The Response

2-Hour Gap Leaves Room For Questions

Freshman Ryan Fowler hugs his father, Tim, right, as his mother, MaryEllen, hugs another student. Fowler's parents drove from Maryland to pick him up.
Freshman Ryan Fowler hugs his father, Tim, right, as his mother, MaryEllen, hugs another student. Fowler's parents drove from Maryland to pick him up. (By Steve Helber -- Associated Press)
By Alec MacGillis and Adam Kilgore
Washington Post Staff Writers
Tuesday, April 17, 2007

A single question stood out yesterday at Virginia Tech: Would more students be alive if the university had stopped them from going to class after a shooting occurred in a campus dorm?

The first shooting was reported at 7:15 a.m. in a dormitory, West Ambler Johnston Hall, where police found two people fatally wounded. But the first e-mail message from the Virginia Tech administration to students did not go out until more than two hours later, at 9:26 a.m., stating that a shooting had occurred but with no mention of staying indoors or staying off campus or canceling classes.

About 9:45, the shootings began in Norris Hall, a classroom building at the other end of the sprawling campus. Police said the gunman killed 30 people at Norris and wounded about 30 before killing himself.

"I don't know why they let people stay in classrooms," said Sean Glennon, a junior from Centreville and the quarterback on the Hokies football team. "A lot of people are angry that campus wasn't evacuated a little earlier."

The university president and campus police chief said they decided not to cancel classes after the first shootings because the initial indication at the dorm, based on interviews with witnesses, was that the attack might have been a domestic-violence incident and that the shooter probably had fled the campus.

"We were acting on the best information we had at the time," said Wendell Flinchum, the campus police chief. "We felt that this incident was isolated to that dormitory."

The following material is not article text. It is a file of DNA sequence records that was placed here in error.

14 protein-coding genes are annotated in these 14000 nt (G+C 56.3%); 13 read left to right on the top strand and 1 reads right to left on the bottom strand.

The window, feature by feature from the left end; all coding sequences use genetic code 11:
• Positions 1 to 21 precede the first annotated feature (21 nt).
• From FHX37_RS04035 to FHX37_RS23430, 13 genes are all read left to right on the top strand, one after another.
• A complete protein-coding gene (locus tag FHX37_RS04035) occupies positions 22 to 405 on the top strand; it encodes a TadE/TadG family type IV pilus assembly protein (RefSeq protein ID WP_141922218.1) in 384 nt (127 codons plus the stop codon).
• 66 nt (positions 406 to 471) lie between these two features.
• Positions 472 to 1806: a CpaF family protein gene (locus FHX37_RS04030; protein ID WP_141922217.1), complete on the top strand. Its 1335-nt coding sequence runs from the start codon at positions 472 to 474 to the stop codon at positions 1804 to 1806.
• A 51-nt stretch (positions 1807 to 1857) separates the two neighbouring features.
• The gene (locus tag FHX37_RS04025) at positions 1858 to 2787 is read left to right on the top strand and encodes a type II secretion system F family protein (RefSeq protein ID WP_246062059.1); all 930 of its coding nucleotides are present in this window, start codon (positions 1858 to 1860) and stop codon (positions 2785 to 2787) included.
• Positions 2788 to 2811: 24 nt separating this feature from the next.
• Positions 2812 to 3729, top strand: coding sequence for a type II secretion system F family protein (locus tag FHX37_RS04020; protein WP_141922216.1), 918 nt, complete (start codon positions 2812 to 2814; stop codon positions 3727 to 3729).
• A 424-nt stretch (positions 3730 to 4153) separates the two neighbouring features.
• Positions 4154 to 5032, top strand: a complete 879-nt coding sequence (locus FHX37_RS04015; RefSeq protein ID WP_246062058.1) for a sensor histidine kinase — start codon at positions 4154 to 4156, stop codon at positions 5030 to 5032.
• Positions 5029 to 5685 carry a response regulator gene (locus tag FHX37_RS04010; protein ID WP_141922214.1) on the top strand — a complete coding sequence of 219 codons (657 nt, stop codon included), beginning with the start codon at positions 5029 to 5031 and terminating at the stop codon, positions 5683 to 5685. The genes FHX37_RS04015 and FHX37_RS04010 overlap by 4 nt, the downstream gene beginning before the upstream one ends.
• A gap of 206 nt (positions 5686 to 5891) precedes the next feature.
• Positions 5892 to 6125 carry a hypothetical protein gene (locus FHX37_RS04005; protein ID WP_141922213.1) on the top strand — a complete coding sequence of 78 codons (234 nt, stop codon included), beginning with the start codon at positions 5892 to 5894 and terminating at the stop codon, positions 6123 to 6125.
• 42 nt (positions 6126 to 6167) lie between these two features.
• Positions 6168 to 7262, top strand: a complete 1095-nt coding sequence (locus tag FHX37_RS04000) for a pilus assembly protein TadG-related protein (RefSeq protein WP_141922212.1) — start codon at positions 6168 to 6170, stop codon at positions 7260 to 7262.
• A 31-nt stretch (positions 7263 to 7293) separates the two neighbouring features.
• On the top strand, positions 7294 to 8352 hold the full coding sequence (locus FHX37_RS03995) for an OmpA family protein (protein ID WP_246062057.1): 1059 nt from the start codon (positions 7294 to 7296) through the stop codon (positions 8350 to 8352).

University President Charles W. Steger said officials also were unsure what the alternative would be to allowing classes to proceed. More than 14,000 of the university's 26,000 full-time students live off campus, and, with some classes starting at 8 a.m., many of them were en route when officials were having to decide, he said. The university and police decided that students would be safer in their classrooms than milling around the campus or in their dorms, he said.

"The question is, [where] do you keep them that is more safe?" Steger said. He added: "We concluded that it was best, once they got in their classrooms . . . to lock them down" there.

Officials characterized the response as a "lockdown" in classrooms, but with the first e-mail alert not going out until 9:26, most students were oblivious to any trouble.

Dustin Lynch, 19, a sophomore from Churchville, Md., said that at the time of the Norris Hall shootings, he was out on the Drillfield, a large oval lawn on campus, raising money for charity with other members of the Pi Kappa Alpha fraternity. It was only when he saw a swarm of police cruisers racing to Norris Hall that he knew something was amiss.

University officials said classroom buildings are open at all times except late at night. The university could have restricted access to the building using an electronic key-card system built into many doorways, according to a law enforcement source, but investigators thought the shooter might have been a student with a key card that would have given him access to the buildings despite the lockdown.

"The question everyone is asking is: How can you have two hours between the shootings and the place not be locked down?" said the source, who was given an intelligence briefing yesterday but was not authorized to speak publicly.

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